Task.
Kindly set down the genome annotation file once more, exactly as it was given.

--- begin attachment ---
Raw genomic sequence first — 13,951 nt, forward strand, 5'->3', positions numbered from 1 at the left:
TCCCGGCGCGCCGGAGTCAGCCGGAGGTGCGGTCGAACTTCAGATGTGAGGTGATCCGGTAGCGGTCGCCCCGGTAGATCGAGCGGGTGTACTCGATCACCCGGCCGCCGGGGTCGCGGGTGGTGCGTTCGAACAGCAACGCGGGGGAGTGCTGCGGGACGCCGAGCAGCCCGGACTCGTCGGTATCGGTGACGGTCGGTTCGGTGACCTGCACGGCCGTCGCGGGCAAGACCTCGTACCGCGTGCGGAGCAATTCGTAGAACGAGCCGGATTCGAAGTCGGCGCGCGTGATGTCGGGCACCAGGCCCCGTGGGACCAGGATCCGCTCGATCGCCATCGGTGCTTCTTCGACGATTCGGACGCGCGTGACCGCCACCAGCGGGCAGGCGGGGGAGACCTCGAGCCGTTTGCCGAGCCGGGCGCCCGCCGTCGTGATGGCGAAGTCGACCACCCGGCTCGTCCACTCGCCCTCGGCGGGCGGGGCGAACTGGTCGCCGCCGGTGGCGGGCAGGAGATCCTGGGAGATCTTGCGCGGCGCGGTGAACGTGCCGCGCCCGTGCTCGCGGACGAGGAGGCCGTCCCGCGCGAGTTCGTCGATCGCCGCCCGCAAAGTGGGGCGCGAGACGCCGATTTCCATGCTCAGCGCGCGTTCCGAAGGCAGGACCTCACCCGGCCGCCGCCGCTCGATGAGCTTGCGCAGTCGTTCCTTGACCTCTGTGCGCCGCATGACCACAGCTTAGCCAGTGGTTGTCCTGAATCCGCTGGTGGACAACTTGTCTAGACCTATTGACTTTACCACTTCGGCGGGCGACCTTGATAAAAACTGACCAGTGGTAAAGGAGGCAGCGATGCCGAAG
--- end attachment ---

Raw genomic sequence first — 13,951 nt, forward strand, 5'->3', positions numbered from 1 at the left:
TCCCGGCGCGCCGGAGTCAGCCGGAGGTGCGGTCGAACTTCAGATGTGAGGTGATCCGGTAGCGGTCGCCCCGGTAGATCGAGCGGGTGTACTCGATCACCCGGCCGCCGGGGTCGCGGGTGGTGCGTTCGAACAGCAACGCGGGGGAGTGCTGCGGGACGCCGAGCAGCCCGGACTCGTCGGTATCGGTGACGGTCGGTTCGGTGACCTGCACGGCCGTCGCGGGCAAGACCTCGTACCGCGTGCGGAGCAATTCGTAGAACGAGCCGGATTCGAAGTCGGCGCGCGTGATGTCGGGCACCAGGCCCCGTGGGACCAGGATCCGCTCGATCGCCATCGGTGCTTCTTCGACGATTCGGACGCGCGTGACCGCCACCAGCGGGCAGGCGGGGGAGACCTCGAGCCGTTTGCCGAGCCGGGCGCCCGCCGTCGTGATGGCGAAGTCGACCACCCGGCTCGTCCACTCGCCCTCGGCGGGCGGGGCGAACTGGTCGCCGCCGGTGGCGGGCAGGAGATCCTGGGAGATCTTGCGCGGCGCGGTGAACGTGCCGCGCCCGTGCTCGCGGACGAGGAGGCCGTCCCGCGCGAGTTCGTCGATCGCCGCCCGCAAAGTGGGGCGCGAGACGCCGATTTCCATGCTCAGCGCGCGTTCCGAAGGCAGGACCTCACCCGGCCGCCGCCGCTCGATGAGCTTGCGCAGTCGTTCCTTGACCTCTGTGCGCCGCATGACCACAGCTTAGCCAGTGGTTGTCCTGAATCCGCTGGTGGACAACTTGTCTAGACCTATTGACTTTACCACTTCGGCGGGCGACCTTGATAAAAACTGACCAGTGGTAAAGGAGGCAGCGATGCCGAAG